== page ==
Stated Goal #3 of Sparkpunk, April 2012: Leave Earth. And then come back. Safely. Fingers crossed.
I've wanted to go to outer space since I was a kid who knew what outer space was. Of course, as a kid I also wanted to be a professor (a very specific job title for a six-year-old), because in my mind, a professor was someone who mixed chemicals in beakers until they either (a) changed colors, (b) started steaming, or (c) blew up the entire lab, only to rebuild it and scrawl onto the miraculously-intact clipboard: do not mix the green stuff with the orange stuff.
Accidentally blowing up labs lost its appeal once I discovered that the "boom powder" they used in Looney Tunes was actually a real-world thing called dynamite, but outer space never lost its appeal. Star Wars, science museums, and the Discovery Channel fueled a keen interest in the final frontier, but for some strange reason I never set out to be an astronaut. The desire to go way up, however, hasn't gone away.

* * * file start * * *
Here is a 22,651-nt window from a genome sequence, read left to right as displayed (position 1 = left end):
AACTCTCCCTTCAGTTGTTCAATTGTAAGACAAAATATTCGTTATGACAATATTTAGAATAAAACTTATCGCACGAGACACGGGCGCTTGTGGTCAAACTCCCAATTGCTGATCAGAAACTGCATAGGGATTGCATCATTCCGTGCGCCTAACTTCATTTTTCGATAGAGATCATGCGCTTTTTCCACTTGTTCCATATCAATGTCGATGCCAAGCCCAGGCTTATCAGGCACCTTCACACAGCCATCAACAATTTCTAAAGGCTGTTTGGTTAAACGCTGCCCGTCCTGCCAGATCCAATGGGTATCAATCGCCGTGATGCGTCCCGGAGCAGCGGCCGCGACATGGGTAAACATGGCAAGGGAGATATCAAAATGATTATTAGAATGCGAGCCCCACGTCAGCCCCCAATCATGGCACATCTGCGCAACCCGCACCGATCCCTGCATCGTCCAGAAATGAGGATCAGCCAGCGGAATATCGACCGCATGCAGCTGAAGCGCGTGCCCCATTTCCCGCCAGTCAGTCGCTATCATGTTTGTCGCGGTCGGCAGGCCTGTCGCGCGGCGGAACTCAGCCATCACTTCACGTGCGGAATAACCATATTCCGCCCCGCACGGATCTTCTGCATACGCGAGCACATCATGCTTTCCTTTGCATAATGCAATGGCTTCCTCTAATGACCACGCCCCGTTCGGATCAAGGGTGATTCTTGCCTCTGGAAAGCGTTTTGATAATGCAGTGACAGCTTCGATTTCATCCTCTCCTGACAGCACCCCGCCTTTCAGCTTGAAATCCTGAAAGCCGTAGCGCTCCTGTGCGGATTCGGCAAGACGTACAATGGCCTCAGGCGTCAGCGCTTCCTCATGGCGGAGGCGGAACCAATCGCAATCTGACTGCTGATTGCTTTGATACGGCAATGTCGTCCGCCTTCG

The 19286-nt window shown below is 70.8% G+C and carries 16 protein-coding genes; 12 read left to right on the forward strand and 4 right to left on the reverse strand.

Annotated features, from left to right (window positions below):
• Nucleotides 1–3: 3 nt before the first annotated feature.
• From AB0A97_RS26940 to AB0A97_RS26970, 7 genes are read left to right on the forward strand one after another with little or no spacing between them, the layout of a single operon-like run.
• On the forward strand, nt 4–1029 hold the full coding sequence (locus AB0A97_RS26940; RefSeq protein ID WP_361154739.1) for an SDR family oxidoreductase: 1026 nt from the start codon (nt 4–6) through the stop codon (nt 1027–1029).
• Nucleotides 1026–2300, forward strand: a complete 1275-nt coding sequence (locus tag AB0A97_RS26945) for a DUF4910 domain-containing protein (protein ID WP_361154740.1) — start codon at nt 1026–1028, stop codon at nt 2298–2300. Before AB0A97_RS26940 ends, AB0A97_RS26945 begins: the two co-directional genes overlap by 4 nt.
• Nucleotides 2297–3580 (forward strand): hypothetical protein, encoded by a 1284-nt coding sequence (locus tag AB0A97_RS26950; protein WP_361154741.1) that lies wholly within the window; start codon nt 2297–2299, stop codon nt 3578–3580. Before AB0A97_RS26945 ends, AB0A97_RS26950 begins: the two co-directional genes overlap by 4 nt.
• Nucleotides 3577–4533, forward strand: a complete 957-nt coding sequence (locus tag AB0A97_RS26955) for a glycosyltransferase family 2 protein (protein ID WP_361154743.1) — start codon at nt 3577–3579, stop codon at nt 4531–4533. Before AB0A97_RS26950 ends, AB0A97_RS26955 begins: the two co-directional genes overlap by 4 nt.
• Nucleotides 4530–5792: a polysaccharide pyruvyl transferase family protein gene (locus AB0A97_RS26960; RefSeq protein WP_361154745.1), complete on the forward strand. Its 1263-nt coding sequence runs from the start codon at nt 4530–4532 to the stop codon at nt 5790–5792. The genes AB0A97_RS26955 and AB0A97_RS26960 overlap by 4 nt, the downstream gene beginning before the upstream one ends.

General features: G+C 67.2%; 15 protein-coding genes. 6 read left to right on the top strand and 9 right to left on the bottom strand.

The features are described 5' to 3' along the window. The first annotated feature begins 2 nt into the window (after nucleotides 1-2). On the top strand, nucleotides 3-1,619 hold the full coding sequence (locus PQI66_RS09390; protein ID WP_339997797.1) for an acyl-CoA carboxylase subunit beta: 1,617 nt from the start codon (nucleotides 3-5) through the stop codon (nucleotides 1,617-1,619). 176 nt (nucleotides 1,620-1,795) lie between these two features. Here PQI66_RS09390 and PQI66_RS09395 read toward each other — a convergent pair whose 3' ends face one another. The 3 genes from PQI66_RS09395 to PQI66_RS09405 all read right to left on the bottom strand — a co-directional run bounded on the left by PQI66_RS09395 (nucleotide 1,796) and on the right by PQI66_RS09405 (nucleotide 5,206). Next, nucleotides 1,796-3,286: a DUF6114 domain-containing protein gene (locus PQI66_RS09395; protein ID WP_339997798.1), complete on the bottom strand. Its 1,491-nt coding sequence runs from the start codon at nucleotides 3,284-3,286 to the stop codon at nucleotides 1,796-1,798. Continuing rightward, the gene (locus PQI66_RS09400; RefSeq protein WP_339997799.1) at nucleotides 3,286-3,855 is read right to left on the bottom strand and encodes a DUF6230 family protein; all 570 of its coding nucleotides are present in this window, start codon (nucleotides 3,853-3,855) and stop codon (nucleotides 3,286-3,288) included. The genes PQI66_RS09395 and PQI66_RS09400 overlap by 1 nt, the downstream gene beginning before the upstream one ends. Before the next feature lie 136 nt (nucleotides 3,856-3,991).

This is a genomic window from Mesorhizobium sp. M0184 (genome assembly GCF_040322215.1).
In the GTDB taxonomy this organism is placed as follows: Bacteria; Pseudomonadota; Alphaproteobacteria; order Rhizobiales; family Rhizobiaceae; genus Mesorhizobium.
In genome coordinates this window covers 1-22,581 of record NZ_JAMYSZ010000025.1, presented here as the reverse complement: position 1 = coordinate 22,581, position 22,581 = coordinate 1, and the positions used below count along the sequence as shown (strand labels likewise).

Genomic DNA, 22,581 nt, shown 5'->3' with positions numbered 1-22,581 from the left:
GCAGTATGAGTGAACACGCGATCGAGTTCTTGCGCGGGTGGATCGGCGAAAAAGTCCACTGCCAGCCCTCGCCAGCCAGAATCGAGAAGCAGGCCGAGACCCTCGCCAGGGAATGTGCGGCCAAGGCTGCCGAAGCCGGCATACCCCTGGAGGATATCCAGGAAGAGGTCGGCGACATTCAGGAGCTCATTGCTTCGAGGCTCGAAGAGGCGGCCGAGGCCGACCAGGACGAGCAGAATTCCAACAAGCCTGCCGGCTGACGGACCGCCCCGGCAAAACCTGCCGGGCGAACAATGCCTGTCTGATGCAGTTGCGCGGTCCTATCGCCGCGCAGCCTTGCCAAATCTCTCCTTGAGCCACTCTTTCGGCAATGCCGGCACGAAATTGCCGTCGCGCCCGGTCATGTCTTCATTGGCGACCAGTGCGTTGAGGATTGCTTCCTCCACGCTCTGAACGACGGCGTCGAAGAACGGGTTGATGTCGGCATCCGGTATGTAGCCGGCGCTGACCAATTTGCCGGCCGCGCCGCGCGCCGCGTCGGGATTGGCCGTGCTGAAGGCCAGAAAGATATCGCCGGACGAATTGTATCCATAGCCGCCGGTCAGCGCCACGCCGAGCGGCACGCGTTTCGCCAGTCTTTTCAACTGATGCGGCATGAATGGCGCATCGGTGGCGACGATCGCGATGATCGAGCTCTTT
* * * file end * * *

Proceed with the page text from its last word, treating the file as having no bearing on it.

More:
If these were the days of the Jetsons or Buck Rodgers, a goal like Go to Outer Space! would seem as illustrious as a backwoods moonshiner aspiring to one day "go to the big city." But alas, we're still crawling out of the Flintsones' cave when it comes to physical applications of the theoretical principles of interstellar travel and warp drive. Sure, the math is there (hint: the number y0u've been l00king f0r is up0n y0u), but until the split factions of government and science start working together again, we're going to have to rely on good old-fashioned nonrenewable jet fuel to get us into orbit…or Mars, if you only want to go there on a one-way ticket…
Despite all this, though, the private market is making tremendous strides towards shooting a handful of John & Jane Q. Publics out past the stratosphere, where the lack of gravity will make the results of their motion sickness glob together in perfect little spheres. SpaceX, while not explicitly a passenger program, has made incredible progress in propulsion and rocket design, and Virgin Galactic is putting the finishing touches on its commercial fleet, including the aerial launch units. And let's not forget one of 2012's most momentous feats in human achievement: Felix Baumgartener's historic fall from space:
The day of the Jetsons is still a long way off, but civilian space travel isn't the pipe dream it once was.
I mean hell, if Ashton Kutcher can go to space, I'd better get out my NASA onesie.